In the Midrash of Mekhilta on Exodus, the emphasis is on the telling, whether or not there are any questions raised and parents and children are urged to spend the night grappling with questions about Passover and the Exodus. Other sages require a question of any kind to get the ball rolling. Modern scholars see in this back and forth an echo of the Roman tradition of the symposium meal where important questions are dealt with through dialogue of question and answer. In the Talmud, we find a story of the child Abaye, later one of the great sages of the Talmud. He was sitting at the table of his teacher Rabbah when they, following the ancient custom, removed the table set before the participants. The child asks, “We still haven't eaten, why are they taking the table away?” Rabbah replied, “you have exempted us from reciting Mah Nishtanah.” By posing this question, the child had fulfilled the requirement of asking and the seder could then proceed.
Of course, in post-Talmudic times, Mah Nishtanah becomes an established part of the seder liturgy and no longer optional. By the time of Maimonides (12th century), even if the child asks a question, we still recite Mah Nishtanah. However, it seems at first that this is not left to a child to recite, but is done by the leader of the seder himself. Some authorities, however, stick with the idea of a child asking, such as in the teaching of Rav Saadia Gaon, ' If there is a child who knows how to ask, he stands up and asks, Mah Nishtanah, and a sage in the group answers him... If there is no child who knows how to ask, behold the sage is the one who asks and he is the one who answers.” Clearly, by medieval times, regardless of what one might think the halacha is, the custom becomes established that the child asks the questions, if there is a knowledgeable child, and the text is the established version of Mah Nishtanah.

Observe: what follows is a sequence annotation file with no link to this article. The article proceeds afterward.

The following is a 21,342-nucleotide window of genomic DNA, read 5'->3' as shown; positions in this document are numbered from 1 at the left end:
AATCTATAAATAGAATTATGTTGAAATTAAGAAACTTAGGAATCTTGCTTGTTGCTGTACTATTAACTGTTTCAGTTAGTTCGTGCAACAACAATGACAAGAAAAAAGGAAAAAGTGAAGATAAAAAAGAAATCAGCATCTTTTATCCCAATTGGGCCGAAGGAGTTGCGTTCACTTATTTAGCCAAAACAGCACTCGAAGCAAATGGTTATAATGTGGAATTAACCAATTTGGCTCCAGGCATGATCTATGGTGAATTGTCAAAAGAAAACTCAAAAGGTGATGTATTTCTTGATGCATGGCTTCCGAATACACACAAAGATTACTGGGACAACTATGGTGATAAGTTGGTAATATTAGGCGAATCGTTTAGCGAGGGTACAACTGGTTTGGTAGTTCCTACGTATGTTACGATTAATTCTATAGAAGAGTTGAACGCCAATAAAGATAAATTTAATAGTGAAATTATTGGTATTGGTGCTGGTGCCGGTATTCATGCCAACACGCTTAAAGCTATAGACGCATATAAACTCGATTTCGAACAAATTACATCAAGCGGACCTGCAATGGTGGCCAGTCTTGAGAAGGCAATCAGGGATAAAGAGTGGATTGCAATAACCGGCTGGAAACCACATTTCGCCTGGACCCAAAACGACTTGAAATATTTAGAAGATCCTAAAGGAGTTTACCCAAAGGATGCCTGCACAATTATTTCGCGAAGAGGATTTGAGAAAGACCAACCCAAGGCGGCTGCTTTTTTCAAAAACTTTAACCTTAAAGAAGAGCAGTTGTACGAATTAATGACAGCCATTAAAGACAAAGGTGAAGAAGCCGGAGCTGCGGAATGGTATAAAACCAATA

However, we should note that the text has a history as well. It was not always four questions. It started off as three and the customs that were commented on varied a bit through the centuries. In the earliest surviving manuscripts of the Mishnah, the “questions” are, “On all other nights we dip once, on this night we dip twice. On all other nights we eat hametz or matzah, on this night only matzah. On all other nights we eat roasted, stewed or boiled meat, on this night only roasted.” The last question takes us back to Temple days when the main course at the seder was the korban Pesach, the Paschal lamb, eaten only roasted. These three questions parallel the teaching of Rabban Gamliel that one needs to mention three things on Passover: Pesach, Matzah, and Maror. The Pesach or Paschal lamb and the Matzah are clear, while the dipping refers primarily to the dipping of Maror into Charoset.